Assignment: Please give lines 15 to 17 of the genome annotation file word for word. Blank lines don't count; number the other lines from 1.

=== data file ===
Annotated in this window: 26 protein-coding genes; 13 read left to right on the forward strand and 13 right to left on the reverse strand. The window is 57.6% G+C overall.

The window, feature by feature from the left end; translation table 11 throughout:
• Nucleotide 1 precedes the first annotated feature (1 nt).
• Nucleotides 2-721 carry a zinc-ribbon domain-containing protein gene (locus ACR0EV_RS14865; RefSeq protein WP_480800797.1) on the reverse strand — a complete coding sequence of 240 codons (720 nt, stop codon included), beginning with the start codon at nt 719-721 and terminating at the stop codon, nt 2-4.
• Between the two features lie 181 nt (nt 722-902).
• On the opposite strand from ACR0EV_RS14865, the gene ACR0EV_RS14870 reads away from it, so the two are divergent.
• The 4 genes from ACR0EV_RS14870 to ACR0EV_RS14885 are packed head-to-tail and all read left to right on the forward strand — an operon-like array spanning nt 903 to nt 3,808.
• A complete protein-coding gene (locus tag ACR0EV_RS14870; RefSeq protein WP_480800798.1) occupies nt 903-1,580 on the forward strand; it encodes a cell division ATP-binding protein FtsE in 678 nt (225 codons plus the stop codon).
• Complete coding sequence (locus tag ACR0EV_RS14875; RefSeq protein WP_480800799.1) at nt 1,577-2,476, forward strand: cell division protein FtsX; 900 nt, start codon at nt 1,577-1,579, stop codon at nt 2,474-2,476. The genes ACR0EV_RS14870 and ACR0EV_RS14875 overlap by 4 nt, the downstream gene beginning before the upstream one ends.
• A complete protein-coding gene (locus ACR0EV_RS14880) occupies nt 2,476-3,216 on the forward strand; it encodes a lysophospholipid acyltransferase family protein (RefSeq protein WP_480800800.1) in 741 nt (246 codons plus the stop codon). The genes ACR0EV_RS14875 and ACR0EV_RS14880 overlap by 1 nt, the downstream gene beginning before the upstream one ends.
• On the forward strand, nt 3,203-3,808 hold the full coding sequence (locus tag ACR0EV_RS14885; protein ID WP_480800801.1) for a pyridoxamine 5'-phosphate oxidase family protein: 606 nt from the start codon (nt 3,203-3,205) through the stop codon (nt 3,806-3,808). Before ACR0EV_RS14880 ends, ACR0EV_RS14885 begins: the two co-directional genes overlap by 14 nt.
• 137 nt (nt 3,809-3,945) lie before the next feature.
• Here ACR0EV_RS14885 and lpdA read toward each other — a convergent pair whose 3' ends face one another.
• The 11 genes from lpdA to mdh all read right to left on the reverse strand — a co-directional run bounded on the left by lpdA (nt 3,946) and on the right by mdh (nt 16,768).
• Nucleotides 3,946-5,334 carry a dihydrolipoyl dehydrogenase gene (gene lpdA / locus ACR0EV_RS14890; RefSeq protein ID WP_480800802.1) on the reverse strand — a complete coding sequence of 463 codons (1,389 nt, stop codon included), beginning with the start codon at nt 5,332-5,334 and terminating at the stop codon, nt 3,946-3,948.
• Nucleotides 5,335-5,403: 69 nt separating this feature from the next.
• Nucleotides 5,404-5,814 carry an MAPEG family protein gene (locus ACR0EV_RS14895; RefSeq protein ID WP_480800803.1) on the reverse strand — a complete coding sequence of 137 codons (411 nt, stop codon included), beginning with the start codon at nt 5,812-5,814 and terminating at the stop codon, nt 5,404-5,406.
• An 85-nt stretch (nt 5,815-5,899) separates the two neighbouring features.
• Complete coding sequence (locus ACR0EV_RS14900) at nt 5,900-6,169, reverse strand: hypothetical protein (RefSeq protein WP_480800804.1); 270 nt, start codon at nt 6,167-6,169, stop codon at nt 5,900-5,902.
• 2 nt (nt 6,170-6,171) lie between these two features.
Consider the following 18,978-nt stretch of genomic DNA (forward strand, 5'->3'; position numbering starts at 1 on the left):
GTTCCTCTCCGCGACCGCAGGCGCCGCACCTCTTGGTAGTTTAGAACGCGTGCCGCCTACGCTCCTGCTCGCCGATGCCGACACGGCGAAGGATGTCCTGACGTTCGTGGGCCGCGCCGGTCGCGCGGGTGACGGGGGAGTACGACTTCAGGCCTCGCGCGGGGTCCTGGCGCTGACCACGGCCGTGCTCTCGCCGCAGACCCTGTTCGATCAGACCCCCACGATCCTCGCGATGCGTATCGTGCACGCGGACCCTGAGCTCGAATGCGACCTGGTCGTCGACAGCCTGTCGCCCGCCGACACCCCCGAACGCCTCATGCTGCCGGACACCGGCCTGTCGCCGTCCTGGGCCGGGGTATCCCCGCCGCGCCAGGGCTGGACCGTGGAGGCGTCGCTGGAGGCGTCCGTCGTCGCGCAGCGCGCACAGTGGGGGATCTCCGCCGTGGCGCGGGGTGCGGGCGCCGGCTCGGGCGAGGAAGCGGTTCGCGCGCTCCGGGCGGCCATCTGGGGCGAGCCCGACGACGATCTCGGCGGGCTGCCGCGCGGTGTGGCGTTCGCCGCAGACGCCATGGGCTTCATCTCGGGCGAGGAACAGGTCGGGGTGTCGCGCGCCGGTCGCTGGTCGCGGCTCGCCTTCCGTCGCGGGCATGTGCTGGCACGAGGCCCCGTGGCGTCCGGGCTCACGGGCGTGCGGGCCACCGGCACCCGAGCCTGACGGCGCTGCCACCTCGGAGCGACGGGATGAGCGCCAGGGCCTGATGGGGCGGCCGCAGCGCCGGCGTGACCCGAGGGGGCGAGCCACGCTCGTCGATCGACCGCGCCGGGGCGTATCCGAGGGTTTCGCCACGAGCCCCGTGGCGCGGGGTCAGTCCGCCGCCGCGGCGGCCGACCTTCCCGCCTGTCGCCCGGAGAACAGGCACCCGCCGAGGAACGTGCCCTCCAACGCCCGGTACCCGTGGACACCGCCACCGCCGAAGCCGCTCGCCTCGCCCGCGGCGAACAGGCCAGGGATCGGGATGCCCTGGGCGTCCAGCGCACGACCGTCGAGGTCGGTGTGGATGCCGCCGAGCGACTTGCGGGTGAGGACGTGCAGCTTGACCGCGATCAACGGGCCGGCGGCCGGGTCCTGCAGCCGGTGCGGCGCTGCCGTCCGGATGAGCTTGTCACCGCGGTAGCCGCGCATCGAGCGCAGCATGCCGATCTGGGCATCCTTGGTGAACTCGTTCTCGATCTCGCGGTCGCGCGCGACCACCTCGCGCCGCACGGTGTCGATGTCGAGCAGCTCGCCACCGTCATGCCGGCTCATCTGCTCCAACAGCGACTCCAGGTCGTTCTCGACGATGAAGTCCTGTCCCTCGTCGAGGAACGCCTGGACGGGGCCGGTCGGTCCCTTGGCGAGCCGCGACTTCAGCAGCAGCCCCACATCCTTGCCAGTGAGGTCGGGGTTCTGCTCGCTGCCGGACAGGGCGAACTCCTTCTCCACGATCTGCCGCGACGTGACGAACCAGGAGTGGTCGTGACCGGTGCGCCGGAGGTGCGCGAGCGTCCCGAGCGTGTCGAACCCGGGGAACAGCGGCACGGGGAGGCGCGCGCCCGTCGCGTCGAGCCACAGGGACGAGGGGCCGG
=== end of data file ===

• Nucleotides 3,946-5,334 carry a dihydrolipoyl dehydrogenase gene (gene lpdA / locus ACR0EV_RS14890; RefSeq protein ID WP_480800802.1) on the reverse strand — a complete coding sequence of 463 codons (1,389 nt, stop codon included), beginning with the start codon at nt 5,332-5,334 and terminating at the stop codon, nt 3,946-3,948.
• Nucleotides 5,335-5,403: 69 nt separating this feature from the next.
• Nucleotides 5,404-5,814 carry an MAPEG family protein gene (locus ACR0EV_RS14895; RefSeq protein ID WP_480800803.1) on the reverse strand — a complete coding sequence of 137 codons (411 nt, stop codon included), beginning with the start codon at nt 5,812-5,814 and terminating at the stop codon, nt 5,404-5,406.